Western countries have started imposing sanctions on individuals suspected of being part of the murder squad, effectively cancelling visas they may hold, and calls for imposing an arms embargoon Saudi Arabia have been made, especially in Europe. While these have been balanced against the strategic importance of trade with Saudi Arabia, it is at least an indication that Western countries can act to pressure other states accused of committing crimes.

The world moved to impose sanctions on Russia and Iran, while history shows other countries faced sanctions, including Iraq and Libya.

However, it seems that the world is reluctant to sanction Israel whatever it does. In fact, many western countries justify its crimes as a necessary means of “self-defence”. There is no talk of imposing a two-way arms embargo on Israel. The Americans have not considered an end to the $3 billion annual military aid for killing Razan or Yaser. This would be moral, but also a saving for the American taxpayer who does not choose for the American Administration to fund a self-declared Apartheid state with half its overseas aid budget.

The world is right to be outraged by journalist Jamal Khashoggi’s killing and the manner in which it was carried out. It is right to ask for the truth and then for sanctions to be imposed on those responsible for his horrible murder. However, its hypocrisy in only mildly criticising Israel for killing Palestinian journalists provides it with the impunity it has enjoyed and continues to enjoy. The life of a Palestinian, Saudi or Israeli journalist should be worth the same.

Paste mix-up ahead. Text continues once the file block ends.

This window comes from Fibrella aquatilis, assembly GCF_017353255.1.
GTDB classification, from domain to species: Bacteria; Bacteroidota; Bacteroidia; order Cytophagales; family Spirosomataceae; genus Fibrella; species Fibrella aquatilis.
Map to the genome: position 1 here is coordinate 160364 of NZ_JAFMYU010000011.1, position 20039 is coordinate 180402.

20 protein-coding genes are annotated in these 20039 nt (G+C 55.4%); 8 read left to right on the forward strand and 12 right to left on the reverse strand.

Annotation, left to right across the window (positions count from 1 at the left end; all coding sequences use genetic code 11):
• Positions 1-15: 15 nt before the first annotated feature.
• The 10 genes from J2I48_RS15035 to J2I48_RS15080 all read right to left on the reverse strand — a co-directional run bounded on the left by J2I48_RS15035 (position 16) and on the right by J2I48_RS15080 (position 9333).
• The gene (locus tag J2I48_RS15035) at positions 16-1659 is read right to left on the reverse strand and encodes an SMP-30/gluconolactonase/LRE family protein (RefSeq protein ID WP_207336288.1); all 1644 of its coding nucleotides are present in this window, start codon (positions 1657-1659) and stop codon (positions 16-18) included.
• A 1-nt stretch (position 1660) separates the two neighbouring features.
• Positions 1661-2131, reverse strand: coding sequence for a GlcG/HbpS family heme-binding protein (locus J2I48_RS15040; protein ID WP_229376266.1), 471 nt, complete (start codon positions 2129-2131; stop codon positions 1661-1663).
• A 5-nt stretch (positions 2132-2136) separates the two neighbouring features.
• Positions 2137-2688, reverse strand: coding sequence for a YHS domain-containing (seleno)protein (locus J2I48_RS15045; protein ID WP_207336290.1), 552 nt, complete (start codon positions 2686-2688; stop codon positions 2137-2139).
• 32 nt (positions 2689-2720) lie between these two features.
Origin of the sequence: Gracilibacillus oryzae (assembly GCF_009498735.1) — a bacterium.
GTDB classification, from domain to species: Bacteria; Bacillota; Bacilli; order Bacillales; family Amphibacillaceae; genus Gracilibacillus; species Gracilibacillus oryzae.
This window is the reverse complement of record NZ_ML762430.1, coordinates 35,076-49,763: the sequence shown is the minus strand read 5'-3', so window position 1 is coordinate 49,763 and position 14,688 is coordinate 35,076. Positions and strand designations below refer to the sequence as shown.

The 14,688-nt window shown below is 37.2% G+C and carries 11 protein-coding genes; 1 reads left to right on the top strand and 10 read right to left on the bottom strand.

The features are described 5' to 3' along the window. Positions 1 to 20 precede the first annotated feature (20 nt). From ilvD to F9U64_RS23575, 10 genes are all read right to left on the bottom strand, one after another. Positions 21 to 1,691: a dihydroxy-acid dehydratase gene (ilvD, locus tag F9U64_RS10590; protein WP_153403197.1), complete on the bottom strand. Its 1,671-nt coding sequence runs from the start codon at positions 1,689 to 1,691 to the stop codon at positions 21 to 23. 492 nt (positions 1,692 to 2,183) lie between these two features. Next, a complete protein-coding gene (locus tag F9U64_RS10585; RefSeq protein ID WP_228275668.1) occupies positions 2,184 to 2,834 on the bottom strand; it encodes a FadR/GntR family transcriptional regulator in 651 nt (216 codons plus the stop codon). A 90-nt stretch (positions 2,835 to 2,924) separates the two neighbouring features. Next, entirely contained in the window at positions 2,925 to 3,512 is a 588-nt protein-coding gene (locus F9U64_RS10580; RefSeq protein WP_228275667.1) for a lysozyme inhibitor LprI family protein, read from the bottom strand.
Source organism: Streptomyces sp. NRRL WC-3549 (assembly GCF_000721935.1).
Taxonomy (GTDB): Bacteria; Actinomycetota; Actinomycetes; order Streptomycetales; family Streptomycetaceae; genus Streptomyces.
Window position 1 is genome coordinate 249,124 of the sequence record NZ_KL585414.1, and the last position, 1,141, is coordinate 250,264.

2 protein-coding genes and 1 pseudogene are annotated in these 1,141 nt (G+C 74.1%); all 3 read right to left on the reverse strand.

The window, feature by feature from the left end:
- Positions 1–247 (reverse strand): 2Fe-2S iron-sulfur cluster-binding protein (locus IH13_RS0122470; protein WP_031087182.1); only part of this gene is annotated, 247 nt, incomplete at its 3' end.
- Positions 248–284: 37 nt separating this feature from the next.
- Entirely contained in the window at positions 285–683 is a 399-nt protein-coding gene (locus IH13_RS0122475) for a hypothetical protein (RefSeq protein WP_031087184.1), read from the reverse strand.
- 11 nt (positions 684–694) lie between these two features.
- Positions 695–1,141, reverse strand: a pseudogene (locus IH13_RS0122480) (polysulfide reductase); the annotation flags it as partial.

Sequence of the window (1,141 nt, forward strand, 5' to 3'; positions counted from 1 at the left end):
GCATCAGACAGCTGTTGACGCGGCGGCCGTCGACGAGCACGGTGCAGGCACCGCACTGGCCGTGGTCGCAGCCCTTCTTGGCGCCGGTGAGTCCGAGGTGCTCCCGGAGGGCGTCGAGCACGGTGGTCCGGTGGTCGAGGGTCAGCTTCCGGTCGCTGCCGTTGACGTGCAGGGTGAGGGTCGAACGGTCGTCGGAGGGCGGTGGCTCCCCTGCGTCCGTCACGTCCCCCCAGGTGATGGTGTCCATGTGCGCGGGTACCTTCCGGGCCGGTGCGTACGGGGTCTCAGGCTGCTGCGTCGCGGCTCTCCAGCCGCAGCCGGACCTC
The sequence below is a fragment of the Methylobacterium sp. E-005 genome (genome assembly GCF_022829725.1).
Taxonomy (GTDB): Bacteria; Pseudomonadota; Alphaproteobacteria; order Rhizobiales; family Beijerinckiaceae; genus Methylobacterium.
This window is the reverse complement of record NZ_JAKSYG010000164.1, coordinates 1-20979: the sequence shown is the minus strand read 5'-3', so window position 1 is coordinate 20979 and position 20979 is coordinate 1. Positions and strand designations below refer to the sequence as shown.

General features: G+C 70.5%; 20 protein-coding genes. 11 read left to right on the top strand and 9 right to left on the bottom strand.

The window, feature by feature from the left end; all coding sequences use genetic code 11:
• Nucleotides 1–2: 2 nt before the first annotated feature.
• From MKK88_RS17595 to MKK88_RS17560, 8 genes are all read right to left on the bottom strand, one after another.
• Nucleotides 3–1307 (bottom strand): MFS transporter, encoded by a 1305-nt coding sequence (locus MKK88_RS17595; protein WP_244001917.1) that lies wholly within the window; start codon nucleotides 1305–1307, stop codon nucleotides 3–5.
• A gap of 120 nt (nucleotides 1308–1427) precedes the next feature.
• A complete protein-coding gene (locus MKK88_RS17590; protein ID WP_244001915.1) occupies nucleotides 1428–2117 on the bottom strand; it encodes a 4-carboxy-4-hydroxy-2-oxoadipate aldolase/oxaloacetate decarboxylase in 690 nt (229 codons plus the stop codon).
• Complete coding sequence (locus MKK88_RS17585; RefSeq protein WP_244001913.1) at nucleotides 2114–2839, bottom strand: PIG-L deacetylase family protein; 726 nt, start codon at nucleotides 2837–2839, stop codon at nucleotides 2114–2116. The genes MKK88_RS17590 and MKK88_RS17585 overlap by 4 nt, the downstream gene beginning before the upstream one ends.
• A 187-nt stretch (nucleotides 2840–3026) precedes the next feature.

The world’s firmness in dealing with Jamal’s killers may well dissuade other states from committing crimes against journalists, except possibly Israel. No country should be able to act above the law, including Israel.

Israel’s anti-BDS actions reveal that the boycott might just be working

First published by TRT World on 19/10/2018

Israel fears nothing more than the power of boycotts, it realises that it has the power to penalise Israeli actions while the international community looks on at its lawless actions.

Lara Al Qassem, a Palestinian-American student was detained at Tel Aviv airport on the 2 of October as she went to pursue a master’s degree at the Hebrew University of Jerusalem.

She was finally released and admitted to Israel just over 16 days later. The Supreme Court upheld her appeal criticising the authorities for their decision which gave “the unavoidable impression” that she was barred for her political opinions.

Lara will now be able to join her Masters course at the Hebrew University.

Her lawyers said in a statement that, “The supreme court’s decision is a victory for free speech, academic freedom, and the rule of law.”

However, Israeli tourism minister Yariv Levin called the court decision “shameful” and said that with their decision, the justices “were continuing to act against Israeli democracy and the clear lawmaking of the Knesset”.

The Israeli authorities had denied her entry despite having an official student visa prior to travelling. The reason given was her role as president of a small local chapter of Students for Justice in Palestine at the University of Florida, which has engaged in boycotts against Israeli products in support of the Boycott, Divestment and Sanctions movement (BDS).